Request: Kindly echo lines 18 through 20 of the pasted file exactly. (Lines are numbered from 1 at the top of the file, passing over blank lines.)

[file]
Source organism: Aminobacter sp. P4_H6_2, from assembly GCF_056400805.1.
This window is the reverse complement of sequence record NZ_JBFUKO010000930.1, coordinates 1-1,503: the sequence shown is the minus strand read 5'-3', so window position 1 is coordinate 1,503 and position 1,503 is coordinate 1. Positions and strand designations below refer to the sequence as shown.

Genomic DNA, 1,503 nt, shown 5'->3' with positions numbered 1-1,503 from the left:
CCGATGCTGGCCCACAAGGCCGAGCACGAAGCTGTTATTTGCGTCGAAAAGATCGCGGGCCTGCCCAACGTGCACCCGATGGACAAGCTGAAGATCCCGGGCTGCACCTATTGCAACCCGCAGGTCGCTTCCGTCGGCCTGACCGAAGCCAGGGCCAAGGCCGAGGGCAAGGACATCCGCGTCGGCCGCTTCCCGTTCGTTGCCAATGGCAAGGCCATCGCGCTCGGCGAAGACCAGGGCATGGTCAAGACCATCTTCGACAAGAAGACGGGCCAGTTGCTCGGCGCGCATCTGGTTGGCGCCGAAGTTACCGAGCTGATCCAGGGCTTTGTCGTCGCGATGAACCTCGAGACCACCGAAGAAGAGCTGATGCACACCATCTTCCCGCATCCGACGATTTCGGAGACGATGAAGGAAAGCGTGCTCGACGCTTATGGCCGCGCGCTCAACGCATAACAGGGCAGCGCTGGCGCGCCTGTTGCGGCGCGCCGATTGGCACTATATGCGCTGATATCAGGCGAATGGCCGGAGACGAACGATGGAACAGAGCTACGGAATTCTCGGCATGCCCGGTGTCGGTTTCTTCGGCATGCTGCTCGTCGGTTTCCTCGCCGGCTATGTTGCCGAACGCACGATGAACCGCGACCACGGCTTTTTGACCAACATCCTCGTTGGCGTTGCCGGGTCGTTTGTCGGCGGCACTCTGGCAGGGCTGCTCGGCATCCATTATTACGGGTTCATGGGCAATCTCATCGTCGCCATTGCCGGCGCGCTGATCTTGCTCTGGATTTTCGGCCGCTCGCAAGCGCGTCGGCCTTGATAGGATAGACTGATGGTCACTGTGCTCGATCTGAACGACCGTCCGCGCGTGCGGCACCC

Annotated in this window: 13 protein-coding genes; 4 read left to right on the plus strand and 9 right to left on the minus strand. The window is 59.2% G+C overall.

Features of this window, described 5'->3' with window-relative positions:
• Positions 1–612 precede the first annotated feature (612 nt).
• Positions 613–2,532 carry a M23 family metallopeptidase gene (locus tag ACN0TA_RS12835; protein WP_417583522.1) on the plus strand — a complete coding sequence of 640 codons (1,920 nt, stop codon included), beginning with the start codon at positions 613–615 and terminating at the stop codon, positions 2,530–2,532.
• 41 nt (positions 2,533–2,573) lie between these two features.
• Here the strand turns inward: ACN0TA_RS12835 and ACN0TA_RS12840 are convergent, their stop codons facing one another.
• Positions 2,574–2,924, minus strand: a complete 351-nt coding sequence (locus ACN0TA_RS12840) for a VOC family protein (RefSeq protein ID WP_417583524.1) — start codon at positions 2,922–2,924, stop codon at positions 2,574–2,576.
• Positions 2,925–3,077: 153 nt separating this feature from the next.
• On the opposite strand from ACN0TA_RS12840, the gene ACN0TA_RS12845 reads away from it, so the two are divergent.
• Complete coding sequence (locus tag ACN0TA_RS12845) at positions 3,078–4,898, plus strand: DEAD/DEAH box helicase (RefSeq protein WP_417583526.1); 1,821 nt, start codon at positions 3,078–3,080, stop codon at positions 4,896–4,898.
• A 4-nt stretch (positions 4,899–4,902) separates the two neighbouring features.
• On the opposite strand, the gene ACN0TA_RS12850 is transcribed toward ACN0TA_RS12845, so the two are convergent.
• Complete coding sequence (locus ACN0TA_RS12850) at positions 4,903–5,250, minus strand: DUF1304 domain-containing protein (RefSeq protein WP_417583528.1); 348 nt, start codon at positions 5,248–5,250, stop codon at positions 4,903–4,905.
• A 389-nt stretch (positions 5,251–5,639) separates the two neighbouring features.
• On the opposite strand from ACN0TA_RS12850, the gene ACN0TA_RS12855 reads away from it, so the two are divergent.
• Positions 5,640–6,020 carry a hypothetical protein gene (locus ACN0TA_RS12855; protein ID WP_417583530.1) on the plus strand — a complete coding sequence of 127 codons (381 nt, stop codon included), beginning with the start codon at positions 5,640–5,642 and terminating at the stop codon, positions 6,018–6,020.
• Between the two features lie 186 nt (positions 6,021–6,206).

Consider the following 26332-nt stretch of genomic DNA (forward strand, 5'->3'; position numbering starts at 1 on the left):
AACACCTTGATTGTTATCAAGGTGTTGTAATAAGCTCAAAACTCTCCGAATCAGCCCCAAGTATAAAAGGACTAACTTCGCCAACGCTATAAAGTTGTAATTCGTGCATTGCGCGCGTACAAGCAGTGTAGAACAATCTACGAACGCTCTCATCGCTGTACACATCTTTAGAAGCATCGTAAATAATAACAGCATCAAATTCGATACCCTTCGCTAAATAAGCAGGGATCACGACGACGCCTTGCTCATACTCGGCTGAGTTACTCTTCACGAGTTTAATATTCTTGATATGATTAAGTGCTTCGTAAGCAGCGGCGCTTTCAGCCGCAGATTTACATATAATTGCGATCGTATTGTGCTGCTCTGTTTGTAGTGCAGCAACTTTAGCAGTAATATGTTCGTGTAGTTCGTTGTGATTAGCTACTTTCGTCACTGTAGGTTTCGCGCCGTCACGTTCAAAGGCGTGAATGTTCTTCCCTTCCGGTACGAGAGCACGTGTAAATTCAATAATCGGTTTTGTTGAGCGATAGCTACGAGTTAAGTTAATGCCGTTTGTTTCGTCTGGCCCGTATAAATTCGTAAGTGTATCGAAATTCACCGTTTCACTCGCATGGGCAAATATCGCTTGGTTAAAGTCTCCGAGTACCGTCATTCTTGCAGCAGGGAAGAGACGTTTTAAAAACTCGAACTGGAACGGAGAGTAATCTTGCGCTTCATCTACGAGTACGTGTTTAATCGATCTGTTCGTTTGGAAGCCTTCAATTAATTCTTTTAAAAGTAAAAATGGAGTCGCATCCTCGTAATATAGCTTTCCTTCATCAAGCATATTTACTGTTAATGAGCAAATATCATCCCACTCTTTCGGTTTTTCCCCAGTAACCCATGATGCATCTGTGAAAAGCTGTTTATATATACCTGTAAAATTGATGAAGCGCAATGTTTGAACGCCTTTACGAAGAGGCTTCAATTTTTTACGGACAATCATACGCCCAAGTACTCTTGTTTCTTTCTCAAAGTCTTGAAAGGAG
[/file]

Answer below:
• A 389-nt stretch (positions 5,251–5,639) separates the two neighbouring features.
• On the opposite strand from ACN0TA_RS12850, the gene ACN0TA_RS12855 reads away from it, so the two are divergent.
• Positions 5,640–6,020 carry a hypothetical protein gene (locus ACN0TA_RS12855; protein ID WP_417583530.1) on the plus strand — a complete coding sequence of 127 codons (381 nt, stop codon included), beginning with the start codon at positions 5,640–5,642 and terminating at the stop codon, positions 6,018–6,020.